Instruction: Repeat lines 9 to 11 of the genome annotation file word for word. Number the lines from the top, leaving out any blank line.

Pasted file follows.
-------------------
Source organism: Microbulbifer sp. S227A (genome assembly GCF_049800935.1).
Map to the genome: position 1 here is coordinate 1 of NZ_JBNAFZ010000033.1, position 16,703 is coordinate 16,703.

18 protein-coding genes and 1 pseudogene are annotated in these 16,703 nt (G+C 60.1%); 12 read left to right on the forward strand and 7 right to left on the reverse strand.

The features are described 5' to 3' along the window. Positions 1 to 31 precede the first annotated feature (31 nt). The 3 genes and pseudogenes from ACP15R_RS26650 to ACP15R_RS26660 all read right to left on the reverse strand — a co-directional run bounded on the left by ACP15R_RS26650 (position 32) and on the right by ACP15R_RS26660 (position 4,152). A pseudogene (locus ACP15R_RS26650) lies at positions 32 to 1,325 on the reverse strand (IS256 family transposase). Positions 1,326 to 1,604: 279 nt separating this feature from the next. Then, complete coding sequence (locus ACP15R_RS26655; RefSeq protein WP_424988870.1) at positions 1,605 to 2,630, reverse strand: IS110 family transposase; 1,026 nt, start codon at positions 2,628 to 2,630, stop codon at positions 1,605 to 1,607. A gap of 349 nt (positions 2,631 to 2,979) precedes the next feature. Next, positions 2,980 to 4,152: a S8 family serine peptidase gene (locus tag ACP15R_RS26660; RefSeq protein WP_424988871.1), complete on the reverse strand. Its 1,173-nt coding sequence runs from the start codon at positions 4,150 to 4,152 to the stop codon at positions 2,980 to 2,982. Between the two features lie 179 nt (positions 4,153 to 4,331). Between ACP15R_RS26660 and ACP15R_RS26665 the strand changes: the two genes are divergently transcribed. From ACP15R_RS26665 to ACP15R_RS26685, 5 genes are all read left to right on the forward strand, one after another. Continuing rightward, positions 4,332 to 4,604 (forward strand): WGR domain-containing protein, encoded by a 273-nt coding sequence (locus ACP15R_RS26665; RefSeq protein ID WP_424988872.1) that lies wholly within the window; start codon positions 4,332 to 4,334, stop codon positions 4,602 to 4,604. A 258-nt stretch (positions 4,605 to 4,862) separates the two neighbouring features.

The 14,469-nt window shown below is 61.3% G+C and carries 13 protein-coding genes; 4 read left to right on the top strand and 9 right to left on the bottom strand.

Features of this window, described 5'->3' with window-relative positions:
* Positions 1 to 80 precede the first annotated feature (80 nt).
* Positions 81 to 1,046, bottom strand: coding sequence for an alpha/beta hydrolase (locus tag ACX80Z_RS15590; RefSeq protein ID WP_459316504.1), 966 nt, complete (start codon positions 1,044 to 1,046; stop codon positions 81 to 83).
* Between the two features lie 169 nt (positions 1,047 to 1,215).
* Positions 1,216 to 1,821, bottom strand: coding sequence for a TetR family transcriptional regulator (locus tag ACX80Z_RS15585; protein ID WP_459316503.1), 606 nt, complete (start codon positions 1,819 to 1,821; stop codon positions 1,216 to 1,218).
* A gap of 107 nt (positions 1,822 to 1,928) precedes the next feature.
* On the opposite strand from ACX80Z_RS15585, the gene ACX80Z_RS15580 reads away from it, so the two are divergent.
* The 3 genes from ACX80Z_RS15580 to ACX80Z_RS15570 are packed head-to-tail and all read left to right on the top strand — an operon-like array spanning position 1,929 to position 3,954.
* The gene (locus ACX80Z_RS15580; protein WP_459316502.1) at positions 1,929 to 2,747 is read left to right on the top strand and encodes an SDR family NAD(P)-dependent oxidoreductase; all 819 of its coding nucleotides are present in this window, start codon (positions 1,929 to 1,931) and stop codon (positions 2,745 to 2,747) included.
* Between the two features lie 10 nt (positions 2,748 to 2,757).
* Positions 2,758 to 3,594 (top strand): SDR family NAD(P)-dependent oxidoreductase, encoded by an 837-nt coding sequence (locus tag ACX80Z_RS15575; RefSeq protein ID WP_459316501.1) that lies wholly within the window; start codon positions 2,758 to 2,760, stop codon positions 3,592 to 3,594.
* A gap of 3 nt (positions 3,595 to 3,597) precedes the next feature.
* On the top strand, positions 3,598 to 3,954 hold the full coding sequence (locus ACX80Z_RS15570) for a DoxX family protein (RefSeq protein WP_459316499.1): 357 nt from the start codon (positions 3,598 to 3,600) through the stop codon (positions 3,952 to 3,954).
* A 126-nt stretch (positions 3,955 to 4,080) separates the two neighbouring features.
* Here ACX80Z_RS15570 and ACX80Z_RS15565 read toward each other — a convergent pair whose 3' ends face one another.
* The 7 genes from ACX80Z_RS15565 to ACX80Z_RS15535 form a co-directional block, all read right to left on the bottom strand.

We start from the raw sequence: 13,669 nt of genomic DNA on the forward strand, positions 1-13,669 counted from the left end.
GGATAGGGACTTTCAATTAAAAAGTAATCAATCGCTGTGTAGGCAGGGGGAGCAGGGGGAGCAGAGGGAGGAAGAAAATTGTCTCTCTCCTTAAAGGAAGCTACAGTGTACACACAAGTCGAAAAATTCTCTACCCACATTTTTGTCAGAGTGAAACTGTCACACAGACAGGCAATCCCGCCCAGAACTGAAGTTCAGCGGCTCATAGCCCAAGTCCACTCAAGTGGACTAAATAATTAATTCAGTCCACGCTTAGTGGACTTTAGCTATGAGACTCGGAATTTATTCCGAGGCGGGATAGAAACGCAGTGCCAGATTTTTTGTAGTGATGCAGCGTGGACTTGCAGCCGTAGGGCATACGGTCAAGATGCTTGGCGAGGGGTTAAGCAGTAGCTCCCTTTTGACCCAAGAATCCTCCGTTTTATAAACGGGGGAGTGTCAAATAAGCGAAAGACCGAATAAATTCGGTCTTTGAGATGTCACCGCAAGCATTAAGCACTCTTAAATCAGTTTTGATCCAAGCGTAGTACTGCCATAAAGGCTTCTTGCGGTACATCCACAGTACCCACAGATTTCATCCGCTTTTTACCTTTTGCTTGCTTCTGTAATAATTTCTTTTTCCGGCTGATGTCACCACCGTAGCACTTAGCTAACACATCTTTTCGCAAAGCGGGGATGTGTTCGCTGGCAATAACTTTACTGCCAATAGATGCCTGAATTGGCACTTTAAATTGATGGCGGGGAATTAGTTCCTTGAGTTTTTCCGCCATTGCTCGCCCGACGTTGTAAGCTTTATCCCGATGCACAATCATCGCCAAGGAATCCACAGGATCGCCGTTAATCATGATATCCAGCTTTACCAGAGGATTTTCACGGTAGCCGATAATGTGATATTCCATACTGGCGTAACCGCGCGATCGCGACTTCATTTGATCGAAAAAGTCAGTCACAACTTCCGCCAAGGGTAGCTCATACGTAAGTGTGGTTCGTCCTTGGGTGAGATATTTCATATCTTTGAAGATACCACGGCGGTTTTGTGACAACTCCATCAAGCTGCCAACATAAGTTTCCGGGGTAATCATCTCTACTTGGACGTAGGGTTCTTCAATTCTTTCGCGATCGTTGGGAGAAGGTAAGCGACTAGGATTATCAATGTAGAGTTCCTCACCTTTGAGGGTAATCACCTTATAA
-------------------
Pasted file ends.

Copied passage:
* Between the two features lie 169 nt (positions 1,047 to 1,215).
* Positions 1,216 to 1,821, bottom strand: coding sequence for a TetR family transcriptional regulator (locus tag ACX80Z_RS15585; protein ID WP_459316503.1), 606 nt, complete (start codon positions 1,819 to 1,821; stop codon positions 1,216 to 1,218).
* A gap of 107 nt (positions 1,822 to 1,928) precedes the next feature.